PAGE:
Look Through My Eyes

Phil Collins

Okay, I know it’s a cliched Disney track (Brother Bear 2003) and didn’t get the reviewers buzzing with excitement. “Allmusic described the song as a “future American Idol standard…devoid of craftsmanship”, adding it “positively radiate[s] Hollywood gloss — it’s simply indicative of pop culture’s voracious appetite for audio fast food”. Wikipedia

However, that doesn’t stop it from being a song that is meaningful to the listener. As a huge Phil Collins fan, who loves vocal harmony and a mean saxophone, it gets a thumbs up from me anyway!

“There’s a better place somewhere out there.

Ooh, just take a look through my eyes…

everything changes, you’ll be amazed what you’ll find if you look through my eyes.

So don’t run, don’t hide. It will be alright, you’ll see.

Trust me I’ll be there watching over you

Over the years I have appreciated the perspectives of friends and family who have been able to see a bigger picture. When my marriage ended I remember my brother telling me that one day I would be able to see things much more clearly; that it wouldn’t always feel like that.
But what about an even bigger picture? It led me to read again one of the Psalms which talks about God seeing our thoughts, our actions, our circumstances. Psalm 139 v 3, 11, 12

You notice everything I do and everywhere I go.

Suppose I said, “I’ll hide in the dark until night comes to cover me over.” But you see in the dark because daylight and dark are all the same to you.

When all I want to do is run away and hide; when it feels like the present moment is just too overwhelming; when I just don’t understand what is happening…these are the times to have just a glimpse at how God views some things, because it helps to have someone around who can see the big picture; much deeper than the surface; much further than the horizon; much wider than our limited viewpoints.

Let The River Run

Carly Simon

note the New York World Trade Center twin towers in the background

When I first heard this song, I was so surprised and puzzled by the strong emotional effect it had on me that I wanted to look into it further.

It was written by Carly Simon for the film ‘Working Girl’, a romantic comedy set in 1980s New York. The plot has a young woman secretary who is unfairly treated find justice and achieve success. Here we see Carly Simon singing interspersed with scenes from the film’s opening where workers are making their commute by ferry across the river to Manhattan. In the background is the Statue of Liberty and ahead of them the ‘silver city’. On the surface then, it is about their aspirations to succeed in the big city – materially and maybe romantically too.

For me though, the song transcends this context and speaks of a yearning that goes beyond hopes for material wealth or security. The words ‘New Jerusalem’ immediately lead us towards religious ideas.

Let the river run

Let all the dreamers wake the nation

Come, the New Jerusalem.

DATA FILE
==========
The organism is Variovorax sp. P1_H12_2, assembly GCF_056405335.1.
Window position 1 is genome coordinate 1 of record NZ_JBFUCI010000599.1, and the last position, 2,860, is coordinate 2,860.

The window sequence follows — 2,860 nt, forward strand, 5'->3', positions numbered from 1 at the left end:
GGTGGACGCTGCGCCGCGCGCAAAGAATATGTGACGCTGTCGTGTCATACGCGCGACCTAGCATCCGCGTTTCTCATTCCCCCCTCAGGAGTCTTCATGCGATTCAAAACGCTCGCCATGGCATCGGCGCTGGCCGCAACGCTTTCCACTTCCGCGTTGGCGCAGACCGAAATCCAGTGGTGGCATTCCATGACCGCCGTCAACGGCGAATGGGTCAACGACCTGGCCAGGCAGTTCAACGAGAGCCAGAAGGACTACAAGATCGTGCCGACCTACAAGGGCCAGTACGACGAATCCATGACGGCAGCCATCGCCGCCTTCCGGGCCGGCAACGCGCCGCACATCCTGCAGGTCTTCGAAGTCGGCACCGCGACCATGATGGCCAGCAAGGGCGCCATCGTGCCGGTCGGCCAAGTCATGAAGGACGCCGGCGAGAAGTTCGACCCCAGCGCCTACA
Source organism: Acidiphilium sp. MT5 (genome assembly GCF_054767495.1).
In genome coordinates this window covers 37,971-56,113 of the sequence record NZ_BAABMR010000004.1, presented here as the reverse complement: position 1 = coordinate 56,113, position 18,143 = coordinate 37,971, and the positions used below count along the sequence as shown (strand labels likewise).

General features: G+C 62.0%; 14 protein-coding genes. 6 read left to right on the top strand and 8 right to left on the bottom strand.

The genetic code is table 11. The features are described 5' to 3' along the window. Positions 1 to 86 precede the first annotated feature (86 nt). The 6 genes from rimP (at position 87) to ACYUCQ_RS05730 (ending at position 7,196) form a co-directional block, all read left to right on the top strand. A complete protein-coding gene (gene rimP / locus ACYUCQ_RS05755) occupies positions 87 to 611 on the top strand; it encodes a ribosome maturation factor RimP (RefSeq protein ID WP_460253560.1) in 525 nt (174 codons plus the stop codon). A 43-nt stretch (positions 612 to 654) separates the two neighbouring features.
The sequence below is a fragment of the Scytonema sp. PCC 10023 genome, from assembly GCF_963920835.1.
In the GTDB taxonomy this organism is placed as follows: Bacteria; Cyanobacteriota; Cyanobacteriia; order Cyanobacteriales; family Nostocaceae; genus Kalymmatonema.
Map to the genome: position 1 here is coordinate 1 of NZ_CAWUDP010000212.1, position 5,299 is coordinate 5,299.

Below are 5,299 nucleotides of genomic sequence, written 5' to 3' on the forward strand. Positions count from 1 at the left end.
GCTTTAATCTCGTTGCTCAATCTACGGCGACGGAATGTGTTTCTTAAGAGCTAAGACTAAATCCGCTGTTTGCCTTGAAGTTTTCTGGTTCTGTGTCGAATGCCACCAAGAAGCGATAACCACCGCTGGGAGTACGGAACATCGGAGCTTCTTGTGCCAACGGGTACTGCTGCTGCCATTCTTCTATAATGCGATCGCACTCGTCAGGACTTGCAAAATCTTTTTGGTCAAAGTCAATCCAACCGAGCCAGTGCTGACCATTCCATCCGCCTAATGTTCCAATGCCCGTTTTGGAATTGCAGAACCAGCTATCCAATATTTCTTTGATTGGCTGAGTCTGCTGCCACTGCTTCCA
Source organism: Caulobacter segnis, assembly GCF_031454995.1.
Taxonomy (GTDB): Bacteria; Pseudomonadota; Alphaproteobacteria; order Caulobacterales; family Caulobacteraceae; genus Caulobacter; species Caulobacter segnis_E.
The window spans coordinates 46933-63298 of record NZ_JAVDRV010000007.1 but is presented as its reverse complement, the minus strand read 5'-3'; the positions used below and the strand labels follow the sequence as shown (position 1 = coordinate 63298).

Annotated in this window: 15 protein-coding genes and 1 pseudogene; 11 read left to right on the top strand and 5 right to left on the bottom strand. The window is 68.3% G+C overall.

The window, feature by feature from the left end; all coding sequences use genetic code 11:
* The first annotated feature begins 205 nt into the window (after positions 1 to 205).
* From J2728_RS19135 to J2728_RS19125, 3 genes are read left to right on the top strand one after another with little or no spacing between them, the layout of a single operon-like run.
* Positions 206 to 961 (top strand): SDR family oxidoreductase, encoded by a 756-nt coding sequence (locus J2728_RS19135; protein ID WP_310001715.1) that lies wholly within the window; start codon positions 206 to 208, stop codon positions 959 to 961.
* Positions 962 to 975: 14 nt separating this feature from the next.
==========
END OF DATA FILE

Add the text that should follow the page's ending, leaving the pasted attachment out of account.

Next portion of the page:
Let The River Run was taken up as a theme by the international Women’s March in January 2017, held the day after the inauguration of President Trump in America to protest against his anti-women and anti-human rights policies. It seems to fit the great flow of humanity, joining together like tributaries into a mighty river surging towards justice.

The Bible has many references to rivers, but here is a famous quote from the prophet Amos:

… let justice and fairness flow like a river that never runs dry.

Amos 5:24

Credit to BBC Soul Music Series 27, broadcast on 23 January 2019

https://www.bbc.co.uk/sounds/play/m000253j

Call Me

Blondie

“Blondie’s Back” Live Concert at The Town Hall 1999, New York City

In the 1970s Blondie had a string of hits and although the publicity made them look like a manufactured pop product, they were in fact a ‘proper’ rock band as you can see here.

This song was a big hit in the 1980s, having been written as the main theme for the film ‘American Gigolo’ in which Richard Gere plays a male prostitute who is framed for murder. ‘Call me’ is being sung from the point of view of his character, clearly an advertisement and invitation to make use of his personal services. I’d like to re-purpose the refrain of the song as a message from God to us all:

Call me on the line
Call me, call me anytime
Call me, oh my love
When you’re ready we can share the wine

These corona virus days are troubled times and this is an invitation to pray. Pray for those suffering the disease and its after-effects, pray for grieving families and friends, pray for stressed and lonely people, poor and frightened people. Pray for God to guide our leaders, pray for the medical staff and all the key workers. Pray that some good will come from this for our society, our economy and our environment. And if you’re reading this in the future when this particular crisis is over, I’m sure there will be something else to pray about – just read the news.

God cares for you, so turn all your worries over to him.

I Peter 5.7